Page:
Unlike them, we are not afraid to test ourselves, and we do not underestimate the Friulian people: on the contrary, we are very confident in the people, and in addition, we make extensive use of digital tools. The Friulian Front currently seems to be divided: we know that its bases approve our referendum, but party leaders seem to be skeptical. Perhaps they are surprised by our fast growth, which we believe that can be explained because, unlike them, we are really doing something for independence. And Friulians are positively responding to our call. Other parties, such as the Northern League, may be favorable to our proposal, but we do not care because we are non-partisans and we do not want to be sponsored by any Italian political party.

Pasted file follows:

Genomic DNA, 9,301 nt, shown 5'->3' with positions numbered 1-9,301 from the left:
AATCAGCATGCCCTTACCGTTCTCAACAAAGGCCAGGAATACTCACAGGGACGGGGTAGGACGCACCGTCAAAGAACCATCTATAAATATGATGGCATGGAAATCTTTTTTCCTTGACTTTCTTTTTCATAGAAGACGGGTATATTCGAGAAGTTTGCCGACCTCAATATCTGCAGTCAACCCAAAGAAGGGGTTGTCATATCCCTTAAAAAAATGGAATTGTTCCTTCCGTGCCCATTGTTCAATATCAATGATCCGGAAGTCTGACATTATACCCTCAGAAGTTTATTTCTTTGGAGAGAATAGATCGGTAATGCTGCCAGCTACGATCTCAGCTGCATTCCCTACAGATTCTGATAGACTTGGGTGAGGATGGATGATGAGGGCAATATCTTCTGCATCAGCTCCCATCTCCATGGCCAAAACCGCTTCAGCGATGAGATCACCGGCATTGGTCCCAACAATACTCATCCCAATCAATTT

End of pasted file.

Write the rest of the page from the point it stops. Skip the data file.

- What are you seeking from a non-binding, online, unofficial referendum? Do you think your action might move politicians to change the status of Friuli?